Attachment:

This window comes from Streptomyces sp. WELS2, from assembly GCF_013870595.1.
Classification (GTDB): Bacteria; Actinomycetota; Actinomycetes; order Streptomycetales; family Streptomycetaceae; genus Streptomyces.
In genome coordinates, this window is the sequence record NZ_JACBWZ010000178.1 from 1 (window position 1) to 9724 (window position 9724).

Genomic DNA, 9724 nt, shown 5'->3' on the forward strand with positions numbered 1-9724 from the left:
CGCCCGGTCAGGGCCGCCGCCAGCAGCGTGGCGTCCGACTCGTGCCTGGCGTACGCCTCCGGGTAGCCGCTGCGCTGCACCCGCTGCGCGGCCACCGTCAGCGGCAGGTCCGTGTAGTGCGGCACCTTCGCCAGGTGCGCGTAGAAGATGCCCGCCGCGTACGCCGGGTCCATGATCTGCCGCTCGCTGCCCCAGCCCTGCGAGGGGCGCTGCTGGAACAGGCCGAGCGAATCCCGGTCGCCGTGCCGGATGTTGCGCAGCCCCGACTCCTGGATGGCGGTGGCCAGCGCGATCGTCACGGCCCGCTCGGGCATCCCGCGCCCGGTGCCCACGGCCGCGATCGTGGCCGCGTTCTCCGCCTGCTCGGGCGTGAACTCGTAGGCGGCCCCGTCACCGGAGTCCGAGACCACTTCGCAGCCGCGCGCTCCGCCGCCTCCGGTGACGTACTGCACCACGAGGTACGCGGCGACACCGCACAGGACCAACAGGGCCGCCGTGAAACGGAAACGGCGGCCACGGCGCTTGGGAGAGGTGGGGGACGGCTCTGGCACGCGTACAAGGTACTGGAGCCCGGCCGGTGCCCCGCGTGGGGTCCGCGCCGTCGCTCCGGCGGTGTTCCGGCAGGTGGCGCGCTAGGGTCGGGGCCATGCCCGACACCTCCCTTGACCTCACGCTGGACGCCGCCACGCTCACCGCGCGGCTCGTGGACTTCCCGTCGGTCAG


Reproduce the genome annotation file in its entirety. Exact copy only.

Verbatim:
This window comes from Streptomyces sp. WELS2, from assembly GCF_013870595.1.
Classification (GTDB): Bacteria; Actinomycetota; Actinomycetes; order Streptomycetales; family Streptomycetaceae; genus Streptomyces.
In genome coordinates, this window is the sequence record NZ_JACBWZ010000178.1 from 1 (window position 1) to 9724 (window position 9724).

Genomic DNA, 9724 nt, shown 5'->3' on the forward strand with positions numbered 1-9724 from the left:
CGCCCGGTCAGGGCCGCCGCCAGCAGCGTGGCGTCCGACTCGTGCCTGGCGTACGCCTCCGGGTAGCCGCTGCGCTGCACCCGCTGCGCGGCCACCGTCAGCGGCAGGTCCGTGTAGTGCGGCACCTTCGCCAGGTGCGCGTAGAAGATGCCCGCCGCGTACGCCGGGTCCATGATCTGCCGCTCGCTGCCCCAGCCCTGCGAGGGGCGCTGCTGGAACAGGCCGAGCGAATCCCGGTCGCCGTGCCGGATGTTGCGCAGCCCCGACTCCTGGATGGCGGTGGCCAGCGCGATCGTCACGGCCCGCTCGGGCATCCCGCGCCCGGTGCCCACGGCCGCGATCGTGGCCGCGTTCTCCGCCTGCTCGGGCGTGAACTCGTAGGCGGCCCCGTCACCGGAGTCCGAGACCACTTCGCAGCCGCGCGCTCCGCCGCCTCCGGTGACGTACTGCACCACGAGGTACGCGGCGACACCGCACAGGACCAACAGGGCCGCCGTGAAACGGAAACGGCGGCCACGGCGCTTGGGAGAGGTGGGGGACGGCTCTGGCACGCGTACAAGGTACTGGAGCCCGGCCGGTGCCCCGCGTGGGGTCCGCGCCGTCGCTCCGGCGGTGTTCCGGCAGGTGGCGCGCTAGGGTCGGGGCCATGCCCGACACCTCCCTTGACCTCACGCTGGACGCCGCCACGCTCACCGCGCGGCTCGTGGACTTCCCGTCGGTCAG